ARTICLE | doi:10.20944/preprints201809.0296.v1
Subject: Arts & Humanities, Architecture And Design Keywords: design patterns; urban design; problem-solving; creativity; urban design education; teamwork
Online: 17 September 2018 (10:01:27 CEST)
Urban design is a complex problem-solving activity that commonly requires the aid of a variety of methods to support the process and enhance the quality of the outcomes. How to help designers with adequate methods to deal with ill-defined urban problems constitutes a major challenge in the urban design domain. In this regard, the use of urban design patterns is considered as a method that can contribute to urban design problem-solving. However, this tool was never investigated to understand its role in the task-related activities that take place during the design process by designers working in team, and its effect on the creativity of the final design outcome as perceived by urban designers and students. Therefore, an empirical research based on a controlled experiment was carried out to explore the aid provided by design patterns during the conceptual stages of the process. The study contributed to gain a better insight into the main design activities derived from the use of patterns as problem-solving tools, and to unveil their contribution to urban design. Implications for design practice and design education are discussed.
ARTICLE | doi:10.20944/preprints202010.0314.v1
Subject: Behavioral Sciences, Cognitive & Experimental Psychology Keywords: creative thinking; mathematical creativity; response processes; digital learning environment; online learning platform
Online: 15 October 2020 (08:42:55 CEST)
Creative thinking is increasingly recognised as an essential ability that should be part of school curricula. Given the move towards online learning and assessment, we investigate whether mathematical creativity can be assessed at-scale in the Numbers game, an arithmetic game in Math Garden, a popular online math practice platform. In the Numbers game, a generalisation of the 24 Game, children are asked to figure out how to compute a target number using basic arithmetic operations and a given set of numbers. We argue that creative thinking is required when the search space is complex, and propose that the base-pattern, i.e., the sequence of the operations needed to solve a Numbers game item, indicates search space complexity. We then demonstrate that items with disordered base-patterns are more likely to require mathematical creativity to figure out. Specifically, our analysis shows that for items with only one solution sequence, those with disordered base-patterns are more difficult and take longer to solve compared to items with ordered base-patterns. For items where multiple solution sequences are possible, nine times out of ten children choose ordered over disordered base-patterns. We conclude that the Numbers game has potential for assessing mathematical creativity at-scale.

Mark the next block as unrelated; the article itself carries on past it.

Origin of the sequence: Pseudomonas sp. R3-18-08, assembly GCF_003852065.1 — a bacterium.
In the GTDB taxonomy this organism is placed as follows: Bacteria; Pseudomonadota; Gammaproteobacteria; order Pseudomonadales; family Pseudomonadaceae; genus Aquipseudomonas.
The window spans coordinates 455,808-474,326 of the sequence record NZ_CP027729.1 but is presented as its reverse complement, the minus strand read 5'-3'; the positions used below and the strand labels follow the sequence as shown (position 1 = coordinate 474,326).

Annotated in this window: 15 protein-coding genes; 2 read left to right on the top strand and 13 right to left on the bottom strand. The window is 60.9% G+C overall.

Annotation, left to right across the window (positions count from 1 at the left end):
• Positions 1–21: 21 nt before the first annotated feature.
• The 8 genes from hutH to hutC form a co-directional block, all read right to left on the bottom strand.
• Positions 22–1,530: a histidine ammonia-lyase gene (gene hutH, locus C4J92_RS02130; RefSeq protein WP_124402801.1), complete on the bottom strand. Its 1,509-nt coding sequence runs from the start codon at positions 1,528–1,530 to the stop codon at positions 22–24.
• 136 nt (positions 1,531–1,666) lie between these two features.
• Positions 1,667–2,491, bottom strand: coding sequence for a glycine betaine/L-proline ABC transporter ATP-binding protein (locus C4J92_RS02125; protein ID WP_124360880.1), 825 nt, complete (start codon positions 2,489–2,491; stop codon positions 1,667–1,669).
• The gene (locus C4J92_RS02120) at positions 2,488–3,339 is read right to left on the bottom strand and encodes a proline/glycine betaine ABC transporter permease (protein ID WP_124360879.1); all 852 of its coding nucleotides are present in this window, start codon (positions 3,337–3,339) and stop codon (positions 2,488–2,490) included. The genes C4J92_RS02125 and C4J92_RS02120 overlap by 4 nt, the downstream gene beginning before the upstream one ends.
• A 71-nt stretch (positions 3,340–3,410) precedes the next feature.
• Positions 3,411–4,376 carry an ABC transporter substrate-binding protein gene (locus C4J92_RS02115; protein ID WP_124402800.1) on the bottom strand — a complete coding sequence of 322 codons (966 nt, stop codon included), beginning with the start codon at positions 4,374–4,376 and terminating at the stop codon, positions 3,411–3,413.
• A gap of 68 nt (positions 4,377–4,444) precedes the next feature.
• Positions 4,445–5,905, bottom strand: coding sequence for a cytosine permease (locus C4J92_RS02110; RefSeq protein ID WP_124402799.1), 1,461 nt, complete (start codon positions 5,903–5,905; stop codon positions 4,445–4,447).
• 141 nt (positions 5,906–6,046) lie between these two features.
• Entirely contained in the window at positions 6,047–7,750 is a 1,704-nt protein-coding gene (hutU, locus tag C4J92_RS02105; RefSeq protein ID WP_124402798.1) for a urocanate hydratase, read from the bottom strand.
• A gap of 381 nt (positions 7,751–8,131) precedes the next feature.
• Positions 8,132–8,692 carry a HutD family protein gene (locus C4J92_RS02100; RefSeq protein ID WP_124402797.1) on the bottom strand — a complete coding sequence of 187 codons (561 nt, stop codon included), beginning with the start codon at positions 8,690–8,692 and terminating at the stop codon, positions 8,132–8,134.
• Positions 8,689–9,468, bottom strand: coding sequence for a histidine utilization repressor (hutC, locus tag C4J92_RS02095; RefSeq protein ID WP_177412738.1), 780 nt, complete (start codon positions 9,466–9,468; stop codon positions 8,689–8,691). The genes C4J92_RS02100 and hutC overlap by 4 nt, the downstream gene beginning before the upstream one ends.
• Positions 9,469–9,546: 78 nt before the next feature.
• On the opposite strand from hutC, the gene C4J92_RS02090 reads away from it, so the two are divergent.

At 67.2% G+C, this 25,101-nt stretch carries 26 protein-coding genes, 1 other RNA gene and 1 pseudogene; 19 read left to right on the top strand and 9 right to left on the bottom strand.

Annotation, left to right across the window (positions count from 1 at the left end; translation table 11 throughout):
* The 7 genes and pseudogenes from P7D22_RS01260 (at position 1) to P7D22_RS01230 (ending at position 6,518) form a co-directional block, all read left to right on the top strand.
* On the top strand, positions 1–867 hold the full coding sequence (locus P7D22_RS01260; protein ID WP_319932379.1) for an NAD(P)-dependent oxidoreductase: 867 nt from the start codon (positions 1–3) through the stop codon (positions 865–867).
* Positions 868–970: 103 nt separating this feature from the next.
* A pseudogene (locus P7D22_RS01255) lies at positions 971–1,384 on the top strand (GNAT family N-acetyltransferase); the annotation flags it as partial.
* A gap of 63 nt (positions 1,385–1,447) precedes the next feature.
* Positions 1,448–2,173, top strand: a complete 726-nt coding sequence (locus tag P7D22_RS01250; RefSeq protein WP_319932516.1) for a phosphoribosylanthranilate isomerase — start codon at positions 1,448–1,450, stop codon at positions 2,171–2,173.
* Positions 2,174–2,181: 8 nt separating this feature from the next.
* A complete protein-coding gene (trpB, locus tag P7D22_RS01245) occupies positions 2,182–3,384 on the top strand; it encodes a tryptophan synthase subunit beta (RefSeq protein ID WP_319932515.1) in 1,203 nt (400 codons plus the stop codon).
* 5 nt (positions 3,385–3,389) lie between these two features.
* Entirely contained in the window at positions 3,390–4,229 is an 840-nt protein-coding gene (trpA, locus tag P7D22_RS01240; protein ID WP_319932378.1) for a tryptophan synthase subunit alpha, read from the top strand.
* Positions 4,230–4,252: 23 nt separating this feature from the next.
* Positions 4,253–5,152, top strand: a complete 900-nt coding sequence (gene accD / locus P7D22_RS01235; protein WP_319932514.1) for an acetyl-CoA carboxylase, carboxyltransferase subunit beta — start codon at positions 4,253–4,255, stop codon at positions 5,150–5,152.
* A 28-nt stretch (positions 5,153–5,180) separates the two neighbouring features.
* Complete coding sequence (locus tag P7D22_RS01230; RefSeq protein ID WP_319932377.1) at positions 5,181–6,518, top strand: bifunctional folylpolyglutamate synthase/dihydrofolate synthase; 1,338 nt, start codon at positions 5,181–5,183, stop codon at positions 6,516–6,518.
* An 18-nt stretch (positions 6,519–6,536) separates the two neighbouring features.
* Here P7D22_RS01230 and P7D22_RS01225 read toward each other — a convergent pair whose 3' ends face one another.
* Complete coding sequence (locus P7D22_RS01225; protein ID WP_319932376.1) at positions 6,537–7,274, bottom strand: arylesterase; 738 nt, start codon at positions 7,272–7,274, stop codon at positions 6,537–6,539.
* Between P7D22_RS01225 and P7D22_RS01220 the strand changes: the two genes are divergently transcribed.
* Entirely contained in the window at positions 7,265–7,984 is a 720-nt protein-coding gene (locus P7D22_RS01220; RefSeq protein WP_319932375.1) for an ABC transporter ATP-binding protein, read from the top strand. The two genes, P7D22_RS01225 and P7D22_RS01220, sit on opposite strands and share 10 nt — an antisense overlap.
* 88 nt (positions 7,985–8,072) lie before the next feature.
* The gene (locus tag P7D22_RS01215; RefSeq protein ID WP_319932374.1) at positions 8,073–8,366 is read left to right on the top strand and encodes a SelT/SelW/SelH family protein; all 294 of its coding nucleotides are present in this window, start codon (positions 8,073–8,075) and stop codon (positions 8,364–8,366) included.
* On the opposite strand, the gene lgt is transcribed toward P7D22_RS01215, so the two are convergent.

ARTICLE | doi:10.20944/preprints202206.0318.v1
Subject: Social Sciences, Other Keywords: port-city sustainable development; culture and creativity; port heritage enhancement; evaluation and planning
Online: 22 June 2022 (15:37:50 CEST)
Port cities’ sustainable development can start from innovation in maritime culture to build new urban visions based on the goals of Agenda 2030 and oriented towards local and international cooperation. In the international debate innovative strategies on cultural heritage enhancement contaminate the research and production contexts of ports. In addition, numerous cities have implemented creative and cultural responses to climate change and environmental sustainability. Creativity and cultural heritage enhancement can guide the definition of new trajectories of sustainable urban development, particularly in port-city interaction areas. In Europe, port-city interaction areas have been transformed into laboratories of cultural and creative experimentation for the sustainable management of cultural heritage and the urban quality of public spaces. In this perspective, the paper, starting from the studies developed on the main measurement frameworks of creative cities and sustainable development policies, aims to investigate the possibility of developing a "Port-cities Creative Heritage Enhancement" approach to assess and plan possible cultural and creative transformations of historical-architectural buildings, industrial archaeologies and symbolic urban spaces in the port-city interaction areas of Naples.
ARTICLE | doi:10.20944/preprints202210.0448.v1
Subject: Arts & Humanities, Media Studies Keywords: computational creativity; deep learning; feature extraction; image analysis; machine perception; painting classification; residual networks; transfer learning
Online: 28 October 2022 (09:37:03 CEST)